DataEvents, transactions and consistency

When registering as a listener for a DataEvent, you must specify an EventCouplingMode that identifies when you want to receive the events:

  • IMMEDIATE - events will be fired as soon as they occur (as in GUI programming).
  • BEFORE_COMMIT - events will be queued until the data has passed the consistency checks and the top-level transaction is about to be committed. This implies that for nested transactions, no queued events are fired when calling commit() on the nested transaction itself. It also implies that, when queued event handling starts, the top-level transaction will be the current one (otherwise, commit() would result in an exception), thus providing a fixed and well-defined context of execution.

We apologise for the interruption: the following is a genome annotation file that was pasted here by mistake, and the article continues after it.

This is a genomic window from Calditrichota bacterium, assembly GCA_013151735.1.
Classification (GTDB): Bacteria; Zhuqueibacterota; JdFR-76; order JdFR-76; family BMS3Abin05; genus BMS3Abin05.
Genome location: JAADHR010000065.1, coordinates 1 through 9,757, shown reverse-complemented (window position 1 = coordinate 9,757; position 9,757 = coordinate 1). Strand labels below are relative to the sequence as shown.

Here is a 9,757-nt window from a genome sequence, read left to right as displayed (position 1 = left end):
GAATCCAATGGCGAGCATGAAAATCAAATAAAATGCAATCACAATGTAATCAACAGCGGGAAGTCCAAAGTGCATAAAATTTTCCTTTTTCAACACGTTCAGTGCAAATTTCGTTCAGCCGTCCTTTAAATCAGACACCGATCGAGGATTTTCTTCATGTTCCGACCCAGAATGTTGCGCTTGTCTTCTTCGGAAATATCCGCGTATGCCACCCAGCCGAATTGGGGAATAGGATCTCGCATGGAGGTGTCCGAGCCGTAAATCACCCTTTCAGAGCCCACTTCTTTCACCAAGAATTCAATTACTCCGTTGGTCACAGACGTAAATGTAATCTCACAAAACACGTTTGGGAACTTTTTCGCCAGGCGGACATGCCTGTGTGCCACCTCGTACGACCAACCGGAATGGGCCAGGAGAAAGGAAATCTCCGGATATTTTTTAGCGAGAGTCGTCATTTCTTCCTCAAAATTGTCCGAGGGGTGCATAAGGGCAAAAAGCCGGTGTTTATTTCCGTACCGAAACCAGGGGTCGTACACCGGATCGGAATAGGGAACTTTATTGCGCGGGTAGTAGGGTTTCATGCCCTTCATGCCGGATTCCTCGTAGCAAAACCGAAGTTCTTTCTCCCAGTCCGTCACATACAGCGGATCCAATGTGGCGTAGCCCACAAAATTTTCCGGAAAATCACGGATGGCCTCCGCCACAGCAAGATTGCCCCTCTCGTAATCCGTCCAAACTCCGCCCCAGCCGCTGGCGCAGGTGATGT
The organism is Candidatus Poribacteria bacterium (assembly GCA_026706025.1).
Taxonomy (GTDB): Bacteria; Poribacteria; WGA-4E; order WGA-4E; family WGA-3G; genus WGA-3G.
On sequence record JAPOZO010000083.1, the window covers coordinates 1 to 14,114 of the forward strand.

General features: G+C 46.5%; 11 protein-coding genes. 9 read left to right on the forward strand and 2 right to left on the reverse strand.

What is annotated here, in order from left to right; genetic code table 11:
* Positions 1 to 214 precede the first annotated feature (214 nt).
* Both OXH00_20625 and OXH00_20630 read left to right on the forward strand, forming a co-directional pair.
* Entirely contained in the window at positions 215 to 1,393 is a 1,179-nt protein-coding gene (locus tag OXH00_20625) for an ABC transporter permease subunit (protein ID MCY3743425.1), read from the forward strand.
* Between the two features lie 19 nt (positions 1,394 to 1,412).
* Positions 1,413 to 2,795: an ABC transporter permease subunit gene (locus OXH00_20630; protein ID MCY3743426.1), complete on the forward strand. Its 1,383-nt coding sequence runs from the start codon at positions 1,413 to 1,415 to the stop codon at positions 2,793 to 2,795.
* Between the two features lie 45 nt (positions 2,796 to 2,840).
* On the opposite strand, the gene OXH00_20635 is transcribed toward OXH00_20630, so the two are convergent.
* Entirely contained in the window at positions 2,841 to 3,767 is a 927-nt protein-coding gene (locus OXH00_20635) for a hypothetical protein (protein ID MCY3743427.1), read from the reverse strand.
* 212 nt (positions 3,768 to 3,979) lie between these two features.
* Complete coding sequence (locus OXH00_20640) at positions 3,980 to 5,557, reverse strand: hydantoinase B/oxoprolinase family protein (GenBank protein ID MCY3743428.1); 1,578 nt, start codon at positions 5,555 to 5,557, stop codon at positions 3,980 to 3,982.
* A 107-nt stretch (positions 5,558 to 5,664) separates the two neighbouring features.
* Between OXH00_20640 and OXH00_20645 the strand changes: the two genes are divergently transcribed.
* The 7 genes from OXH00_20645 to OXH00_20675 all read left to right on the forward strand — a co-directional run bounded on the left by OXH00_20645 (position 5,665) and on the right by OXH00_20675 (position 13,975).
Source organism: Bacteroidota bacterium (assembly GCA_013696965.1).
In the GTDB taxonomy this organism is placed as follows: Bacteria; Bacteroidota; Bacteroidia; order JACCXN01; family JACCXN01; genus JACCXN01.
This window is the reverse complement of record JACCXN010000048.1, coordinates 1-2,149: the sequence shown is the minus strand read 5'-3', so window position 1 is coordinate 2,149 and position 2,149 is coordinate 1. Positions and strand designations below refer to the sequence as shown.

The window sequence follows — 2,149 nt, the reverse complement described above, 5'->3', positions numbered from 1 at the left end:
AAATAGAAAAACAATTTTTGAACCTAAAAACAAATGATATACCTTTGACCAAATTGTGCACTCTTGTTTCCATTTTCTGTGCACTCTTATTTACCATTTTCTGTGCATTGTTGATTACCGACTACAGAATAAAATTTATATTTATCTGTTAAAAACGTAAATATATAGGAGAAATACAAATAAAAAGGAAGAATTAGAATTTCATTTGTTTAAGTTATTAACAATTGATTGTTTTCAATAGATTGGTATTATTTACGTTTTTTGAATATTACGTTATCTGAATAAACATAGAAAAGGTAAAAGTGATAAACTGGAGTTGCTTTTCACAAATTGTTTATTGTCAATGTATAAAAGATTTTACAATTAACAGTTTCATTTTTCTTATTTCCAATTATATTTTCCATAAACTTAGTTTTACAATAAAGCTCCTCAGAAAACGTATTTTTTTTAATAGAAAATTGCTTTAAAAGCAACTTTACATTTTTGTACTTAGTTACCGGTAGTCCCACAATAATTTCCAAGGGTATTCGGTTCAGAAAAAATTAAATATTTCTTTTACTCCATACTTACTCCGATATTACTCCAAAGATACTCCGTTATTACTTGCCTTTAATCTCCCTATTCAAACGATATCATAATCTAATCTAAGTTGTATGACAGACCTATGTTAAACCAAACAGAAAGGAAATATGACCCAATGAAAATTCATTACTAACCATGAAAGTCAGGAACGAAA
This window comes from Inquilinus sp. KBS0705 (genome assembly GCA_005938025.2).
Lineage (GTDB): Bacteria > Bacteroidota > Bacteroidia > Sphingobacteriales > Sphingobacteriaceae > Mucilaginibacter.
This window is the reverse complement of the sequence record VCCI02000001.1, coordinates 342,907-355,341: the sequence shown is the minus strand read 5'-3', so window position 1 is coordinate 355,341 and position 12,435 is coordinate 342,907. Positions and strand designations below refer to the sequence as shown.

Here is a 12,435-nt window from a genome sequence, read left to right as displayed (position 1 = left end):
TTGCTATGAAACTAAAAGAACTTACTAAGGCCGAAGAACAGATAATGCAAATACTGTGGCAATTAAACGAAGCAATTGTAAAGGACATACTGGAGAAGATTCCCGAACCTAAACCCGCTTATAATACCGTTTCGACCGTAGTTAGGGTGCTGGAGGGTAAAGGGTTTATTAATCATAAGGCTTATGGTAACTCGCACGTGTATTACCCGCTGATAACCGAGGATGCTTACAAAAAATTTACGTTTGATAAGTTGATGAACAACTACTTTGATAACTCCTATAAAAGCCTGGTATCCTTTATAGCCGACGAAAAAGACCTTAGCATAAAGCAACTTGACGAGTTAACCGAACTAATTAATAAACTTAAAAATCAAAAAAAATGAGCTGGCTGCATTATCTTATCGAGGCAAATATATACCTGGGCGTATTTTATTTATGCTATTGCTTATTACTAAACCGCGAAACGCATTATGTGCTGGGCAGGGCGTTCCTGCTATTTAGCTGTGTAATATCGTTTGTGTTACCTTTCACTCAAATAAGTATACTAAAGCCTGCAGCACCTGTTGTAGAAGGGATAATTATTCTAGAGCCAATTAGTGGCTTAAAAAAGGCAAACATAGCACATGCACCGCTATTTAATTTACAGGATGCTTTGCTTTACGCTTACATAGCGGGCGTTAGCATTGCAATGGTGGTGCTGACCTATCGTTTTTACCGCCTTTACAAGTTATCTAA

• AFTER_COMMIT - events will be queued and fired after the data is actually committed to the database.
Only the last of these three options guarantees that the changes indicated by the events will actually be written to the database. For the other options, a rollback might happen, meaning all changes are discarded.

Operating on possibly inconsistent data is very difficult and requires great care. If possible at all, try to avoid doing so!

When receiving events in IMMEDIATE mode, no checks have been performed.